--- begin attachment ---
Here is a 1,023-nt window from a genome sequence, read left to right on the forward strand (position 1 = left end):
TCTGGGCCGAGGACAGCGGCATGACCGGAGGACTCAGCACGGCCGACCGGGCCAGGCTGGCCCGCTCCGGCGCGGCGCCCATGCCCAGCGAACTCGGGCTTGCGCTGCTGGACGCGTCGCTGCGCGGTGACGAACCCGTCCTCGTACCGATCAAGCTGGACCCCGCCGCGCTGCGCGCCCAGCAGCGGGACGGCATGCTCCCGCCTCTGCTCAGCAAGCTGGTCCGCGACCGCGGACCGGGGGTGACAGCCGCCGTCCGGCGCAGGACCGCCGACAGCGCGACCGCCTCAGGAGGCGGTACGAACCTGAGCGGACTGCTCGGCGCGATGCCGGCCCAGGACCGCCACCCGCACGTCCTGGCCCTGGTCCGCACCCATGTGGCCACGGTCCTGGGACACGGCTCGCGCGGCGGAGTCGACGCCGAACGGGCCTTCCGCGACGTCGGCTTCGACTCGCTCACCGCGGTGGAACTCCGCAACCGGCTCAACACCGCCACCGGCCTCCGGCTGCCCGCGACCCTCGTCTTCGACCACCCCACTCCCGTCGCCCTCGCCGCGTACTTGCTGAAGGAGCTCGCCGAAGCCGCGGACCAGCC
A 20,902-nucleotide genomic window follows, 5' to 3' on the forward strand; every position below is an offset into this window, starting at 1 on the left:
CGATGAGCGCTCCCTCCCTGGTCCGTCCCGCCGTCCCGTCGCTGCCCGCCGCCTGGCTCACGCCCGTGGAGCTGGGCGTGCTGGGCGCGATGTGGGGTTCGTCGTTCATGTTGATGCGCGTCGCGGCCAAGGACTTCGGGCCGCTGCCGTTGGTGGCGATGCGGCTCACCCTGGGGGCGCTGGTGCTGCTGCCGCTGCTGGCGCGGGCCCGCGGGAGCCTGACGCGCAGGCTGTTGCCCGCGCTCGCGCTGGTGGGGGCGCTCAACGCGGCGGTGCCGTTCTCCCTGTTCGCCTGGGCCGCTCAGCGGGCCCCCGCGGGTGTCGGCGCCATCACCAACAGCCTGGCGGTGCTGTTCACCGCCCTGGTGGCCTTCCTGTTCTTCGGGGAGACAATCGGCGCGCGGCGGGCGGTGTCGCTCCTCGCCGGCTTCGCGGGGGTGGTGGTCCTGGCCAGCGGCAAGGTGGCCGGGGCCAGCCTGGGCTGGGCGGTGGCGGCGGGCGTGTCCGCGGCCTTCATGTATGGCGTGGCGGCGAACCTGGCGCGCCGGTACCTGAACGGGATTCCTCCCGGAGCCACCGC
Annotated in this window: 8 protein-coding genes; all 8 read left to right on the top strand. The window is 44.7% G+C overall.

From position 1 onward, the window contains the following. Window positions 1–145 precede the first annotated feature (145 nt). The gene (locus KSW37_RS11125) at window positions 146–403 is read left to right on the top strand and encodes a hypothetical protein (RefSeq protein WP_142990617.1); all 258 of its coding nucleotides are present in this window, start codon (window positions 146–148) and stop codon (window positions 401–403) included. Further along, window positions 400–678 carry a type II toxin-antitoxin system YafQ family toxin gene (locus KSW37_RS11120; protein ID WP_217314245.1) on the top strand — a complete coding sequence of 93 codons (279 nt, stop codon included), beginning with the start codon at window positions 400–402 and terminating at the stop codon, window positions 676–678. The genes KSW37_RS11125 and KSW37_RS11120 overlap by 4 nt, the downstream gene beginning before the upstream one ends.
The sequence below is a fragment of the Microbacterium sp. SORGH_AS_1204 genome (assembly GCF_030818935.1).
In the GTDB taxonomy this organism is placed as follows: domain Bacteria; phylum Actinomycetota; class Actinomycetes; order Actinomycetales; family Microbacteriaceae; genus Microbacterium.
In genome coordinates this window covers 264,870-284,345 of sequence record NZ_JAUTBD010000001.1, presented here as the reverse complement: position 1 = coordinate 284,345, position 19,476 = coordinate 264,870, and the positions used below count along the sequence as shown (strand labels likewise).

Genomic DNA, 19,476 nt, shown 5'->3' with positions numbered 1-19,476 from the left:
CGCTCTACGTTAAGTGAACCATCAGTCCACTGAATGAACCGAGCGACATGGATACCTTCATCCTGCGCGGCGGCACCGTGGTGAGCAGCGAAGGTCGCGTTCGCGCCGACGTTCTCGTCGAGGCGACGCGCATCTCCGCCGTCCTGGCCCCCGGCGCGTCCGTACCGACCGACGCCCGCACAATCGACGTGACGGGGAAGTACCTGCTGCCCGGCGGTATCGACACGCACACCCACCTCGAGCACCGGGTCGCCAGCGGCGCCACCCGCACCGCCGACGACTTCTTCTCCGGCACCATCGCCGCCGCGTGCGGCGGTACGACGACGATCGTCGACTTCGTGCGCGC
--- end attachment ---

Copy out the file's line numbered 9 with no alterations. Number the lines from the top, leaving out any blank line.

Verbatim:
In genome coordinates this window covers 264,870-284,345 of sequence record NZ_JAUTBD010000001.1, presented here as the reverse complement: position 1 = coordinate 284,345, position 19,476 = coordinate 264,870, and the positions used below count along the sequence as shown (strand labels likewise).